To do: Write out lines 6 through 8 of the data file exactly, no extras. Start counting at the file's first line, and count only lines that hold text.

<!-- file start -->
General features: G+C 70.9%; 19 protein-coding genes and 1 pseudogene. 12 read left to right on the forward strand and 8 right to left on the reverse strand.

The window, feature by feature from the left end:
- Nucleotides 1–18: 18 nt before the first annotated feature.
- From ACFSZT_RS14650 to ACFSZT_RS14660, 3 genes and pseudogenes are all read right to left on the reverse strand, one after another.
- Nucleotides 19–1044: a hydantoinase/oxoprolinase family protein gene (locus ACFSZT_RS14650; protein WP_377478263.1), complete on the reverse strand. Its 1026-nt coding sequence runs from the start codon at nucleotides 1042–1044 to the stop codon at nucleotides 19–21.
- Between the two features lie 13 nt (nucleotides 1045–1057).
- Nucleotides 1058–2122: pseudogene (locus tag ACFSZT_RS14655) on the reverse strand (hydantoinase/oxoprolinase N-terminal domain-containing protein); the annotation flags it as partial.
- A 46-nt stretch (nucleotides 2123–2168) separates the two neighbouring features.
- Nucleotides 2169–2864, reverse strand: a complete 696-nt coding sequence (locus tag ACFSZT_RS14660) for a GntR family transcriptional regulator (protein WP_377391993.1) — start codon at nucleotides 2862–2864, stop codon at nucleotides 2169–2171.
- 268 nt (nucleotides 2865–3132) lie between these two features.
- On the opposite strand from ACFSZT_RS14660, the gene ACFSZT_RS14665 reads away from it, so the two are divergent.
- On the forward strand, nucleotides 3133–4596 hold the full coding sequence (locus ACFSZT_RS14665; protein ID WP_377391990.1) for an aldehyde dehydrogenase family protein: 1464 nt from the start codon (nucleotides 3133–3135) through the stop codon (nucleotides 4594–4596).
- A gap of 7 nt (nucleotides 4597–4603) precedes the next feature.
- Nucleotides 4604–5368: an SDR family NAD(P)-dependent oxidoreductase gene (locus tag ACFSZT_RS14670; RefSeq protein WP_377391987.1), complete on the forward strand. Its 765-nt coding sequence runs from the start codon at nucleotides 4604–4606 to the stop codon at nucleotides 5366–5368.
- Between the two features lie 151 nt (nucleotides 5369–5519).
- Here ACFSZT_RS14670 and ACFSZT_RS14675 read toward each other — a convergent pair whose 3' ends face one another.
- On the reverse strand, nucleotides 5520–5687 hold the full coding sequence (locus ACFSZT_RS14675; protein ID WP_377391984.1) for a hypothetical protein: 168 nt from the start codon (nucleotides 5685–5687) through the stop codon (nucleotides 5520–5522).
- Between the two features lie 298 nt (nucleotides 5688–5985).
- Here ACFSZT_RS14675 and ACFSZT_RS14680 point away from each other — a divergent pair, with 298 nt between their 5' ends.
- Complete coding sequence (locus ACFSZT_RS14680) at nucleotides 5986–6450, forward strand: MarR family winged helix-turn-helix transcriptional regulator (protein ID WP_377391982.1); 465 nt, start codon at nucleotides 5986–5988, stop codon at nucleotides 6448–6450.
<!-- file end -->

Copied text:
- Between the two features lie 13 nt (nucleotides 1045–1057).
- Nucleotides 1058–2122: pseudogene (locus tag ACFSZT_RS14655) on the reverse strand (hydantoinase/oxoprolinase N-terminal domain-containing protein); the annotation flags it as partial.
- A 46-nt stretch (nucleotides 2123–2168) separates the two neighbouring features.